> What kind of fertilizer should I use and how much?

You can use all-purpose miracle grow liquid which is easy to mix or use in the hose spray bottle. Another option might be Osmocote which is a slower-release all purpose fert in pellet form.

> I have some bags of composted steer manure I was thinking of just putting a mound around each plant underneath the weed barrier fabric.

That can work too.

> The old mulch I should say isn't very thick so I am just planning on leaving it.

No problem.

> Can I do all this without collecting, sending out, and paying for soil samples for each of these areas?

Yes. You can also get the diy soil test kit probably not as accurate as a lab but will give you an approximation.


*Edit - also yes, it will feel overwhelming and you won't get all of it done in the first year. Maintain what you have an improve in small chunks. It will come together.

u/queenovary · 2 pointsr/houseplants

You can buy a soil test kit for really cheap!

It’ll tell you exactly what your plant needs :)

u/jayomiko · 2 pointsr/gardening

Well I can say with some confidence that you're overwatering it. It's allowed to get a little dry on the soil surface. Tomatoes like it moist, not wet, so a good rule of thumb is always to water when you feel it dry about an inch into the soil (like stick your finger in). Tomatoes do need water, yes, but they also need oxygen and drowning won't allow them to "breathe". You also risk washing out nutrients needed by watering so much. Think of a sponge. You want the roots to be as moist as a wrung out sponge - still moist but not dripping from holding all that water in it.

Without looking too much into it (there are many number of things that can affect a plant and sometimes similar symptoms will have completely different causes), I would take a guess that it's a nutrient deficiency. If you've got other plants, it might be fun/worth it to get one of these kits to test it.

In lieu of that, since you're probably using standard potting soil from Home Depot which is usually fine I'd say re-pot it and stick to a slower watering schedule. Also don't forget to fertilize regularly and watch out for various insects throughout its growth.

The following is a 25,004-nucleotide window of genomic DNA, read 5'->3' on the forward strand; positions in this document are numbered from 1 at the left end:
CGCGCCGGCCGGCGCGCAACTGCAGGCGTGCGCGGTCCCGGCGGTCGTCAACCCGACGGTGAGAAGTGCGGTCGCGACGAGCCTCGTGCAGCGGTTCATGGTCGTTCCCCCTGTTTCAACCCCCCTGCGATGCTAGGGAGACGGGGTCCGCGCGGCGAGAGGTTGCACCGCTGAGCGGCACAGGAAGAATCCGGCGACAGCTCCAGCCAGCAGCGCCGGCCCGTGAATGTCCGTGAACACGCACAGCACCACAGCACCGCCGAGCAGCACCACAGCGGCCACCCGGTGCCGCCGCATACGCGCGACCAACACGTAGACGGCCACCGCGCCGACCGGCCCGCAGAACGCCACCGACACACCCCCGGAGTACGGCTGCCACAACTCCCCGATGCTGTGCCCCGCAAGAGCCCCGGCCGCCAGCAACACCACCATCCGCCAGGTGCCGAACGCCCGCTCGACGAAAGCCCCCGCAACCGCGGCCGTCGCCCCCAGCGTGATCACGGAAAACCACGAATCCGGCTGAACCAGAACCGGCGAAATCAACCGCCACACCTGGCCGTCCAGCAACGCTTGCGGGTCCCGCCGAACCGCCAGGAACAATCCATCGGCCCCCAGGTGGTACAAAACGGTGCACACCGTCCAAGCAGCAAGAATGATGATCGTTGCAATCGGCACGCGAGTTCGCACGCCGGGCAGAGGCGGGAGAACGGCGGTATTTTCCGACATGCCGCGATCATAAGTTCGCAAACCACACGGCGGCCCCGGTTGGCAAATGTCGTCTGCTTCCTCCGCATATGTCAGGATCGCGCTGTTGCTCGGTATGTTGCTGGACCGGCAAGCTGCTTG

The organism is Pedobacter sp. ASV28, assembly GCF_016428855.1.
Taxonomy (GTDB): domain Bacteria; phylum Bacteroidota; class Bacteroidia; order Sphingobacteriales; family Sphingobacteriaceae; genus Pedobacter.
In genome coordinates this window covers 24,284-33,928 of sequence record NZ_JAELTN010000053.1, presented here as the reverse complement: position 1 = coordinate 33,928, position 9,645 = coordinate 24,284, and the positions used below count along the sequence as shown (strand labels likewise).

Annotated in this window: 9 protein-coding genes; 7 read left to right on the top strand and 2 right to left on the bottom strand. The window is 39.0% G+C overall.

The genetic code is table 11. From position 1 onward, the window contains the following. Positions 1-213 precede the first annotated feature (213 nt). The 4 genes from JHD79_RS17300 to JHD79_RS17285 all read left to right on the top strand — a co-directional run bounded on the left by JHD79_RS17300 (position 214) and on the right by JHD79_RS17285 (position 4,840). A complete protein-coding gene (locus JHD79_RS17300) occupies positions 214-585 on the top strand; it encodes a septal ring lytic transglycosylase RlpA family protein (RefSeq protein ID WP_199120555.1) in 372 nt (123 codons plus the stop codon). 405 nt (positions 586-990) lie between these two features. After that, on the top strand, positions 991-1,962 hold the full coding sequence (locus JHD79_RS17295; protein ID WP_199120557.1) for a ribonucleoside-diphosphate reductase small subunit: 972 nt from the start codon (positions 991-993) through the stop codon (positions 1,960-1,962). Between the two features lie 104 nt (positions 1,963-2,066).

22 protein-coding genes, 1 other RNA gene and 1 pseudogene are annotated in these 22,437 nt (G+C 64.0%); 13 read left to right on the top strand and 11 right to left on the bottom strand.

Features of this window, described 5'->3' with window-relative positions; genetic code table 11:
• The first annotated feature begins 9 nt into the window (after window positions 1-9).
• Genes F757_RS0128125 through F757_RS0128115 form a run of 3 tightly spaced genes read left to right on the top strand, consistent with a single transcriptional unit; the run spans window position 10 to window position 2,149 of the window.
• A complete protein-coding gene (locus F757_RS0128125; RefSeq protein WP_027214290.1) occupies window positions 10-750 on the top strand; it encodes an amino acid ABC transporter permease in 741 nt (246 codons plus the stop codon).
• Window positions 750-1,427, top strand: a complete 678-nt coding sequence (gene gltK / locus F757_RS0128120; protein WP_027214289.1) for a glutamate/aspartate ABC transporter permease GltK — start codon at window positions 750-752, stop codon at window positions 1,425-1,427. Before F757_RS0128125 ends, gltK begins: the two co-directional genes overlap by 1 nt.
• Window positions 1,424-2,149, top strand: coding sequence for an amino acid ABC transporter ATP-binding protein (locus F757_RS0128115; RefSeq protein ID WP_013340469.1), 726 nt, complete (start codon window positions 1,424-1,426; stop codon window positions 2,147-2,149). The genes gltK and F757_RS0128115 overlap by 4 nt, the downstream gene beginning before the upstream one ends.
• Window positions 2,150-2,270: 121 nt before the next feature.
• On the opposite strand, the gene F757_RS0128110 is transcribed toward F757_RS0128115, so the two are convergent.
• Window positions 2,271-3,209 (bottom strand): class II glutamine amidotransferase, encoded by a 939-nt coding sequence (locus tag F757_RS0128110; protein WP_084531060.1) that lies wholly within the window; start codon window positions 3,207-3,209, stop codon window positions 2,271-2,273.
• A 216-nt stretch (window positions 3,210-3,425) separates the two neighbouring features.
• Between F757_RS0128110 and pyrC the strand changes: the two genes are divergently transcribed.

u/sputnik400 · 2 pointsr/microgrowery

dont matter ph is a huge part to play in your plants life. you might want to invest in this https://www.amazon.com/Luster-Leaf-1601-Rapitest-Soil/dp/B0000DI845 so u get more than one reading on ph and npk of soil . if its reading is 6-7 your okay then its not a ph problem. its probably the temps or idk because twisting and irregular leaves are caused by ph

u/patl1 · 2 pointsr/lawncare

Well I have bad news for you. You do indeed have St. Augustine, but that's not the bad news. The bad news is that St. Augustine does not tolerate traffic will well, so your dog is probably going to rip your lawn to shreds and wear it down to nubbins. To compound the bad news, St. Augustine seed is virtually nonexistent. I've only ever heard of it being planted by sod or plugs, and a quick Google search didn't readily return good results for St. Augustine seed. If you want to keep this grass type, expect to spend a fair amount of money in replacement sod.

If you want to keep it though, here's what you can do in terms of basic care.

  • Apply milorganite 5 times a year: early spring, late spring/early summer, mid-summer, late summer/early fall, and mid fall. If you want to save money you can cut that down to three times a year, in spring, mid summer, and fall. This weekend would count as the late spring/early summer application.
  • Get a soil test done. Not sure where in Texas you are, but Texas A&M can do it, or you can go with any of the various commercial labs. This will give you an idea of what's going on in your soil so that you can fix any nutirent deficiencies. There's also the cheapo soil test, but that probably won't give you the detail you need, nor will it have recommendations on remediation like the other labs will.